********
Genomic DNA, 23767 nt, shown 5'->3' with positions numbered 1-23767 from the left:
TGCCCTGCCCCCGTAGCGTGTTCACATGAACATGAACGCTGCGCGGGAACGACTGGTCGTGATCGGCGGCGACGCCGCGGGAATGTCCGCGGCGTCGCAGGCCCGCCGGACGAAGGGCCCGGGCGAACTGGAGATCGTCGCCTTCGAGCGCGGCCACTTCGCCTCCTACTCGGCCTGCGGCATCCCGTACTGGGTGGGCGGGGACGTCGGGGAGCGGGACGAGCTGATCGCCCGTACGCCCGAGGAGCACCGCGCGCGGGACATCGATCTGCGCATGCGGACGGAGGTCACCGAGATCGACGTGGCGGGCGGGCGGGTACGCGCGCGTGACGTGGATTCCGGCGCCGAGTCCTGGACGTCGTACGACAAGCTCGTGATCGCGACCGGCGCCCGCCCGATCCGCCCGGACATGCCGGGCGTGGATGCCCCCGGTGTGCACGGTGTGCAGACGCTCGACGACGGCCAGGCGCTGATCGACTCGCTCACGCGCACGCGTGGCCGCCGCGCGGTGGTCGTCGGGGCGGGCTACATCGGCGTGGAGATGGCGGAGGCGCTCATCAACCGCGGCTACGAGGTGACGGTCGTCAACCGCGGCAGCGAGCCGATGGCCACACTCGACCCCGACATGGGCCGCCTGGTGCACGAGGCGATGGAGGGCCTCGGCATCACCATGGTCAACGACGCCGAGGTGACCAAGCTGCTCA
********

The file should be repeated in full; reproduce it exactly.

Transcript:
Genomic DNA, 23767 nt, shown 5'->3' with positions numbered 1-23767 from the left:
TGCCCTGCCCCCGTAGCGTGTTCACATGAACATGAACGCTGCGCGGGAACGACTGGTCGTGATCGGCGGCGACGCCGCGGGAATGTCCGCGGCGTCGCAGGCCCGCCGGACGAAGGGCCCGGGCGAACTGGAGATCGTCGCCTTCGAGCGCGGCCACTTCGCCTCCTACTCGGCCTGCGGCATCCCGTACTGGGTGGGCGGGGACGTCGGGGAGCGGGACGAGCTGATCGCCCGTACGCCCGAGGAGCACCGCGCGCGGGACATCGATCTGCGCATGCGGACGGAGGTCACCGAGATCGACGTGGCGGGCGGGCGGGTACGCGCGCGTGACGTGGATTCCGGCGCCGAGTCCTGGACGTCGTACGACAAGCTCGTGATCGCGACCGGCGCCCGCCCGATCCGCCCGGACATGCCGGGCGTGGATGCCCCCGGTGTGCACGGTGTGCAGACGCTCGACGACGGCCAGGCGCTGATCGACTCGCTCACGCGCACGCGTGGCCGCCGCGCGGTGGTCGTCGGGGCGGGCTACATCGGCGTGGAGATGGCGGAGGCGCTCATCAACCGCGGCTACGAGGTGACGGTCGTCAACCGCGGCAGCGAGCCGATGGCCACACTCGACCCCGACATGGGCCGCCTGGTGCACGAGGCGATGGAGGGCCTCGGCATCACCATGGTCAACGACGCCGAGGTGACCAAGCTGCTCA